Then, using design thinking methodology, we created personas [29] and journey maps based on our interviews and analysis. Personas are fictional characters that represent an archetype character. They helped identify the user's needs and wishes and enabled the team to engage and empathize during the design process. Journey maps are a visualization of the process that a person goes through to accomplish a goal. We used this tool to dissect the process a survivor goes through from discharge from pediatric care to various life stages. It helped the team to think about the different moving parts of follow-up for a childhood cancer survivor and assisted with illuminating areas of potential interest. The personas guided the design and content decisions and addressed specific behavior techniques to be tackled in the intervention. For example, when addressing the behavior change technique “reduce negative emotions,” we ensured our ideas and content were consistent with the personas.

In Step 2, we organized a 1-day cocreation workshop in July 2020 that brought together childhood cancer survivors, primary care physicians, and cancer health system partners. The objective of the workshop was to validate findings from Step 1 and elicit ideas on the design and content of the surveillance system. Our team worked with Pivot Design Group, a design firm, to develop and facilitate the workshop. Select childhood cancer survivors and physicians who participated in Step 1 were invited to participate in this workshop. We purposively invited a diverse group of survivors who varied in age, location, and screening recommendations. After presenting the findings from Step 1, including personas and journey maps, we divided participants into 3 groups. Each group was assigned a persona and tasked with developing solutions regarding accessing surveillance for their persona (Figure 2). We wanted to evoke, understand, and overcome pain points through idea generation and develop a long-term solution together. At the end of the session, each group presented their solutions and then engaged in a discussion with the larger group. The session and breakout groups were recorded, and data was extracted into the following broad categories: (1) content, (2) functionality, (3) design, and (4) barriers. Data was then compared across the different breakout groups to identify similarities and differences.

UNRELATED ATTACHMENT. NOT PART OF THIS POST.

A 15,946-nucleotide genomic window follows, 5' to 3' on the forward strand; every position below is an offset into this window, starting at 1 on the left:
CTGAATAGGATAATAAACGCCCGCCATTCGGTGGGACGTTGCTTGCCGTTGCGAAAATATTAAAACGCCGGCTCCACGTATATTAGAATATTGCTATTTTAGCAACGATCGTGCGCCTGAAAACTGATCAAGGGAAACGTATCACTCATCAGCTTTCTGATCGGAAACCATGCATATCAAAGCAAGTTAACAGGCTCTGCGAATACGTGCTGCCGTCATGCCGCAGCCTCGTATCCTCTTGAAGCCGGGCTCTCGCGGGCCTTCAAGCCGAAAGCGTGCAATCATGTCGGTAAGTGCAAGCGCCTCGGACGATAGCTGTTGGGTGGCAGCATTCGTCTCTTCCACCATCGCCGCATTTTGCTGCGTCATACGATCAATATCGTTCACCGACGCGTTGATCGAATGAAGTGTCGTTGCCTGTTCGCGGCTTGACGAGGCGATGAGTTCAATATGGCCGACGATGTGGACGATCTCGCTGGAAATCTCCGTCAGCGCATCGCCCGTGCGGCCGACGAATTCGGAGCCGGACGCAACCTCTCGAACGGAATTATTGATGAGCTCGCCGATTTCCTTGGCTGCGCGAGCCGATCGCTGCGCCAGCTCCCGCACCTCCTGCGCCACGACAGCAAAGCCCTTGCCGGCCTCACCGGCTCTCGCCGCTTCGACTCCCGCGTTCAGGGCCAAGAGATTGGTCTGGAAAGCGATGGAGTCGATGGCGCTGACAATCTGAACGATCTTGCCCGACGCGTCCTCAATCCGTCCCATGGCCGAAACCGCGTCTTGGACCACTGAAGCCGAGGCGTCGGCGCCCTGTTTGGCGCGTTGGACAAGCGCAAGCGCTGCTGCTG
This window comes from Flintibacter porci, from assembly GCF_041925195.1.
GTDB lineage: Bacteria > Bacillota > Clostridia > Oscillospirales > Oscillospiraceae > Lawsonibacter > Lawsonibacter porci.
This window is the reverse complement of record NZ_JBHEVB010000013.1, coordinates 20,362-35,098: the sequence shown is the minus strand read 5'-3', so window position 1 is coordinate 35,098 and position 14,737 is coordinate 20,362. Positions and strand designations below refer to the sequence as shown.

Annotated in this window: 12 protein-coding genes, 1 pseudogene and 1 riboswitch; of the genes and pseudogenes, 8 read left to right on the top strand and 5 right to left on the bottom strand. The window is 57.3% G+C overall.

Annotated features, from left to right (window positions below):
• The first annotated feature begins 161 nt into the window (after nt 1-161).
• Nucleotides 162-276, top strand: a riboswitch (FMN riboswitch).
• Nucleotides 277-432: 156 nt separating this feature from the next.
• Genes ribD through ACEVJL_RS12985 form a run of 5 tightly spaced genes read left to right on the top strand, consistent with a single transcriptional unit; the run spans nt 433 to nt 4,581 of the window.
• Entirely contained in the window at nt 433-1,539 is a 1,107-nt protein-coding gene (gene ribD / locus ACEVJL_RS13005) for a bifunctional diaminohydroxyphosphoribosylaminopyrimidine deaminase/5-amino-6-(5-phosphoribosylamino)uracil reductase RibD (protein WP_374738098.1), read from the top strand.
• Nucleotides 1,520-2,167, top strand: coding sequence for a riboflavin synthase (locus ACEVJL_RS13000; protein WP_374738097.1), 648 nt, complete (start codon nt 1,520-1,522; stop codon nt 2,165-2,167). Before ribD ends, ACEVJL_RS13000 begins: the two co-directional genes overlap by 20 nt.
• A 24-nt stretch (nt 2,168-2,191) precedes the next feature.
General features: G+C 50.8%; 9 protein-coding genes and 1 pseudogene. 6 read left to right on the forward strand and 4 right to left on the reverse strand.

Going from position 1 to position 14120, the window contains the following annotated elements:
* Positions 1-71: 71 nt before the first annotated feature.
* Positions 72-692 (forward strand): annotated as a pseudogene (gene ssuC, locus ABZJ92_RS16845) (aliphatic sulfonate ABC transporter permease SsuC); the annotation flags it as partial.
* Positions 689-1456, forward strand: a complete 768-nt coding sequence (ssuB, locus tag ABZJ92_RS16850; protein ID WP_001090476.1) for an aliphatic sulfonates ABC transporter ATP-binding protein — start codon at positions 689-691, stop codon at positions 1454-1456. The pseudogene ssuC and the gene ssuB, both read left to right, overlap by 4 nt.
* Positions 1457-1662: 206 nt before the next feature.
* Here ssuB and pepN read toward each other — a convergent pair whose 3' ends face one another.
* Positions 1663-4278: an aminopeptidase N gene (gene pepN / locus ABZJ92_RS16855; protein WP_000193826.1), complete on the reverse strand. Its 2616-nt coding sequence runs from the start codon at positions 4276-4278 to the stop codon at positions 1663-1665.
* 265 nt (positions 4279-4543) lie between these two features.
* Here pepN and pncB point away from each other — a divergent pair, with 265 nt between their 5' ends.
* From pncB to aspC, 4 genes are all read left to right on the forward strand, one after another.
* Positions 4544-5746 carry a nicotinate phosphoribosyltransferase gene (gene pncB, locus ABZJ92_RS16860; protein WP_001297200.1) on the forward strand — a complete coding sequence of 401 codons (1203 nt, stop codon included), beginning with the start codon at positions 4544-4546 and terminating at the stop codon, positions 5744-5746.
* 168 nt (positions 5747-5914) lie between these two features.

In Step 3, upon consultation with survivors, physicians, and health system partners, our team developed the following prototypes: (1) survivor invitation letter, (2) survivor information kit, (3) website, (4) survivor reminder letters, and (5) physician information letter. Based on Steps 1 and 2, the following actions were taken to ensure the content was effective. First, we identified goals for each prototype and made sure that all components necessary to overcome barriers and enhance enablers (behavior change techniques [24,25] from Step 1) were addressed. We also incorporated principles of design, including decisions on font, colors, and logos. Finally, we made all decisions while considering the emotional impact that engaging with these materials would have on childhood cancer survivors.

In Step 4, we used the user-centered design methodology to iteratively refine the intervention materials and gain feedback on the usability, feasibility, and acceptability of the materials. Childhood cancer survivors who were eligible for the surveillance tests of interest (echocardiogram, mammogram/breast MRI, or colonoscopy) but had not attended a specialized survivor clinic in over 5 years were invited from 3 such clinics in Ontario (some survivors were reinvited for an interview from Step 1). Family physicians were recruited through social media and family medicine networks. In the first round, prototypes were low fidelity, and screen share technology was used to show the materials to participants. Materials were then updated based on feedback, and the design was improved with the help of a designer. In the second round of testing, materials were mailed to survivors and opened during the interview. We used the “think aloud” method wherein participants were encouraged to share thoughts, likes, and dislikes as they went through the materials. Interviews were recorded and data extracted, synthesized, and thematically analyzed to understand the user experience. The team then reviewed results and made design decisions iteratively.

Figure 2. Example of personas and journey maps.
View this figure

Ethics Approval

This multistep and multisite study involved several components of research ethics approval. Step 1 of our study was approved by Clinical Trials Ontario (project ID 1906), with The Hospital for Sick Children's Research Ethics Board acting as the Board of Record. Steps 2 and 4 were conducted following the Women's College Hospital's Quality Improvement approval process. Institutional approvals were sought at all relevant participating sites where applicable. All survivors and physicians gave informed consent to participate in the study.

Step 1: Qualitative Study

We interviewed 30 survivors and 7 family physicians (Table 2). Childhood cancer survivors were keen to learn more about their risk for late effects and surveillance recommendations. Concurrently, it was deemed crucial that survivors' emotions, including cancer-related anxiety, would be addressed in the intervention. We learned that information on late effects and accessing surveillance could help empower survivors with the knowledge and tools necessary to complete tests but that the intervention must also reduce the burden of remembering when tests are due and scheduling appointments. Based on the barriers and enables identified, as well as the experience and knowledge of our team, we developed 4 survivor personas, 1 family physician persona, and corresponding journey maps (see Figure 2 for an example). Personas differed regarding their family context (single versus married with children), location (small town versus city) and emotional state (anxious versus not). The survivors' personas included a grading on a scale of traits such as feeling unwell versus well, unaware of late effects versus aware, avoidant of health care versus engaged, and anxious versus relaxed.